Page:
Alex Pareene has a thorough and often very funny article about Jonah Goldberg, one of the reigning mediocrities of conservatism. Goldberg is a slightly less credible version of Thomas Friedman — the thing he says that aren’t patently absurd are incredibly obvious to the point of being platitudinous.
Goldberg is always careful never to actually stake out a controversial position on anything. He’ll never buck the movement, but he sees himself as above the right-wing populists. His position on any number of issues is impossible to discern. On gay marriage: “I have always felt that gay marriage was an inevitability, for good or ill (most likely both).” Jonah defended waterboarding while also claiming to find it a “tough question” and complaining that supporters of waterboarding were unfairly tarred as “pro-torture.” Everything he writes for publication is littered with “to be sure” ass-covering and declarations that he’s not actually seriously arguing what it seems very much like he’s arguing. (The Supreme Court’s Fred Phelps ruling was deplorable but also probably correct but maybe not. Julian Assange should be assassinated not that I’m saying for real that he should be assassinated.) He’s too cowardly and insecure to allow himself to be pinned down on most divisive political issues, much preferring to devote pixels and ink to making fun of mythical sandal-wearing Prius-driving (formerly Volvo-driving) liberals who supposedly think things he finds silly. Or Barbra Streisand, a recurring figure in his oeuvre.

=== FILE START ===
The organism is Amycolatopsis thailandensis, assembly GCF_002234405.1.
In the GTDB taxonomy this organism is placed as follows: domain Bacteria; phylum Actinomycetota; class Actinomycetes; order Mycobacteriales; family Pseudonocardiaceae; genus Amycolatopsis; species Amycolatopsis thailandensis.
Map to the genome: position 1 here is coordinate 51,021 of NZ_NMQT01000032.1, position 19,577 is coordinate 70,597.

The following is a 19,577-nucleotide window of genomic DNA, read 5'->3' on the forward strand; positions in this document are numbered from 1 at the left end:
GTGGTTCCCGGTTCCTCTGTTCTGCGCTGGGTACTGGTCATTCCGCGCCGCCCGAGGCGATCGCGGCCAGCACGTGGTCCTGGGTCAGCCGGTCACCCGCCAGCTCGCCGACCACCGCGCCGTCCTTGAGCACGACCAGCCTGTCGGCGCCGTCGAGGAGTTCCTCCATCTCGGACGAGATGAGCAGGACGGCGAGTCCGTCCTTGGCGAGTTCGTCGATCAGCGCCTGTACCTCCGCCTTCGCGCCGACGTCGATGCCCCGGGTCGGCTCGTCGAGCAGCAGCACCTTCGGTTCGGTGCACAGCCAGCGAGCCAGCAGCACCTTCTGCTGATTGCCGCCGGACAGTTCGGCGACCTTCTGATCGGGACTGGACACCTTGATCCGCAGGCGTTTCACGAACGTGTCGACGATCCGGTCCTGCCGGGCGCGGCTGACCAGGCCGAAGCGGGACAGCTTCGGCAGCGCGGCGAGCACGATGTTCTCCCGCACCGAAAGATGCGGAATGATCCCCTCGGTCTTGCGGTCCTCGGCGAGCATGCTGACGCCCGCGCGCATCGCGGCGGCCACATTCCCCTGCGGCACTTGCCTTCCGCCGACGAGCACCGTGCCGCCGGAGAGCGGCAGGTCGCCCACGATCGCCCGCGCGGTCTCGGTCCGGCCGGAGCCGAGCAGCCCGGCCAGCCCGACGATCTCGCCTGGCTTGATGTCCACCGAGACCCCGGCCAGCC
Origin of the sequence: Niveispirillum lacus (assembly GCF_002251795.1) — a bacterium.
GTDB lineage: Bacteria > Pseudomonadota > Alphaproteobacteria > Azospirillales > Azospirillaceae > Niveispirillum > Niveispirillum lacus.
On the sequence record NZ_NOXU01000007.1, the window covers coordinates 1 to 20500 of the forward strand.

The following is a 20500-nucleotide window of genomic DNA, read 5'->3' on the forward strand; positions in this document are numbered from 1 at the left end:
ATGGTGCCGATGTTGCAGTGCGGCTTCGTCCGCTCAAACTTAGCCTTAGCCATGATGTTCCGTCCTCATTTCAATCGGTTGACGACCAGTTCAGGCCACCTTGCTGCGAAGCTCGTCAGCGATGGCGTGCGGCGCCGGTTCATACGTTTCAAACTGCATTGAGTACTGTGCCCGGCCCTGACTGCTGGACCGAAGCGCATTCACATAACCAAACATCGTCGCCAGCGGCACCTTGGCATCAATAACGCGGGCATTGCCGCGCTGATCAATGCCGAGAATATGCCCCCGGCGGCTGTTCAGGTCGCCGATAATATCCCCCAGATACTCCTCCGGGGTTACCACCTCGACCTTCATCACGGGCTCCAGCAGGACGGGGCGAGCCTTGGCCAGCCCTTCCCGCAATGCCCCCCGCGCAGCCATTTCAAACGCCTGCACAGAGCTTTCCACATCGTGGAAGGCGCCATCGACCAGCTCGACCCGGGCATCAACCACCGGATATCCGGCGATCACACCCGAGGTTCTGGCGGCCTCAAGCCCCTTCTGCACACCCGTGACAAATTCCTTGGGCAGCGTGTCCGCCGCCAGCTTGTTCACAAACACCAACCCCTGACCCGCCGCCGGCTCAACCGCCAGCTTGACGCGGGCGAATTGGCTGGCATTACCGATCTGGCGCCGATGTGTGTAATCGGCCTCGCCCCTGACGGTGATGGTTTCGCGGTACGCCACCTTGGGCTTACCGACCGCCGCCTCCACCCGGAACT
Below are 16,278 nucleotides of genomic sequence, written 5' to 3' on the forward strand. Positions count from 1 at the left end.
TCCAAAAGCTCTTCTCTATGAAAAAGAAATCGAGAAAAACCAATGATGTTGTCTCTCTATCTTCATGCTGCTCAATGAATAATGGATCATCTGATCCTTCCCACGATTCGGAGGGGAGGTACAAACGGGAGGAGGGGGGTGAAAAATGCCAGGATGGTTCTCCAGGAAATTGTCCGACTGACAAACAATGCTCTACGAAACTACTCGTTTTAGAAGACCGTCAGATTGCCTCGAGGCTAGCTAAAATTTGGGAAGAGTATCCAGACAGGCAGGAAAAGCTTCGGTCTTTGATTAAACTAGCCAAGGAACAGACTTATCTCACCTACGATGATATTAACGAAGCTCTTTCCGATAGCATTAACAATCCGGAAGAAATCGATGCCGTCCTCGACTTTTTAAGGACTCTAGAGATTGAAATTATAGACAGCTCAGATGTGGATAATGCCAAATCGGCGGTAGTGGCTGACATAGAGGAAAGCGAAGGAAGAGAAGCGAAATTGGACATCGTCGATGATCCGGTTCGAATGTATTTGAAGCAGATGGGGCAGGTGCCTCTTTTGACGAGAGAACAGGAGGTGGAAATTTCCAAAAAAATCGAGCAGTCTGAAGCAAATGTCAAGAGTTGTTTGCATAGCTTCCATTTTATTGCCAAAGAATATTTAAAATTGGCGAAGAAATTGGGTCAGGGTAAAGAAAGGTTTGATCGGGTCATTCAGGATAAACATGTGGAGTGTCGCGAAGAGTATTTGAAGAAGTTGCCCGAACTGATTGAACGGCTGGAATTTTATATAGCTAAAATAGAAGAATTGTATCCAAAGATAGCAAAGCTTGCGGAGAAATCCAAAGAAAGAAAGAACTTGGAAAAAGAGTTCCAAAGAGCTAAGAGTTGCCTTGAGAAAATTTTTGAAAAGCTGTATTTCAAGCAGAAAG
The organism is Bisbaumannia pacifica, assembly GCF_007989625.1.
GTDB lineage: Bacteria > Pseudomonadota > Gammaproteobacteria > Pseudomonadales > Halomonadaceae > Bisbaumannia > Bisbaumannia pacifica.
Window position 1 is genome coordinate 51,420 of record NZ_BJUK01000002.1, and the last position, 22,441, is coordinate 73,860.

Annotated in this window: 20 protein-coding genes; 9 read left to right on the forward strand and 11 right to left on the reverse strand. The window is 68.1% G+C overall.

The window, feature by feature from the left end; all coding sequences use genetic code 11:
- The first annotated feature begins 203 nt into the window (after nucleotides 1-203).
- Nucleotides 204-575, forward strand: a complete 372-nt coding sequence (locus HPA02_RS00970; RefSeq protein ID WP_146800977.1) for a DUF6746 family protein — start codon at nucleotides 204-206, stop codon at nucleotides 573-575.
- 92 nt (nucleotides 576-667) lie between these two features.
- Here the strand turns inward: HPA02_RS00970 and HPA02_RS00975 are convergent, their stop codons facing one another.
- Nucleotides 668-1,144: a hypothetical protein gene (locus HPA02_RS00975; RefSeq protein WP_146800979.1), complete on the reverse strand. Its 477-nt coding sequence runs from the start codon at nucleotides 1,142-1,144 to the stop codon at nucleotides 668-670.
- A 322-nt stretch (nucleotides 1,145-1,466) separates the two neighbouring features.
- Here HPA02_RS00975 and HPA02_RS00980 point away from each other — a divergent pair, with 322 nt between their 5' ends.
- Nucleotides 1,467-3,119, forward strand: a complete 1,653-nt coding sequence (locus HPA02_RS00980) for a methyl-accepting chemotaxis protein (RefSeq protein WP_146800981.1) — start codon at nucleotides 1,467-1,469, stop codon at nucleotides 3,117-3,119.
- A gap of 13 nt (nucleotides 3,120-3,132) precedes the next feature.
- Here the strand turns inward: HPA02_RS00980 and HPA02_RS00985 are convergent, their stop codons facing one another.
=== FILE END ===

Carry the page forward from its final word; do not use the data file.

Goldberg’s also a master at avoiding serious challenges to his half-formed opinions. In 2009, TBogg documented more than 40 instances of Goldberg evading arguments or declining to elaborate on points he’d made by invoking some rapidly approaching deadline. (Sample: “This has been discussed endlessly in the Corner and elsewhere. I’m on a deadline so I’m not going to wade too deeply into it.”) Other popular excuses in the Goldberg list of reasons he’s unable to respond to criticism have included working on his books, taking his children to and/or from school and/or the doctor, and being late for something…
In one of my favorite Goldberg passages of all time, he wrote: “I was trying to make a general point which everyone understands but also ended up communicating an even more general falsehood. Like saying violence never solves anything, people understand what I mean even when in reality what I’m saying isn’t true.” Not sure how anyone could argue with that.
And then there’s this line from Goldberg about the Park 51 mosque:
Here’s a thought: The 70% of Americans who oppose what amounts to an Islamic Niketown two blocks from ground zero are the real victims of a climate of hate, and anti-Muslim backlash is mostly a myth.
Well yes, there’s a thought. An incredibly shallow and stupid one, but it’s a thought — or what passes for one to Goldberg. Together with fellow quarterwit Rich Lowry — yes, the one who saw starbursts when Sarah Palin winked at him — are the wonder twins of the National Review, together forming one complete halfwit. They both suffer from delusions of adequacy.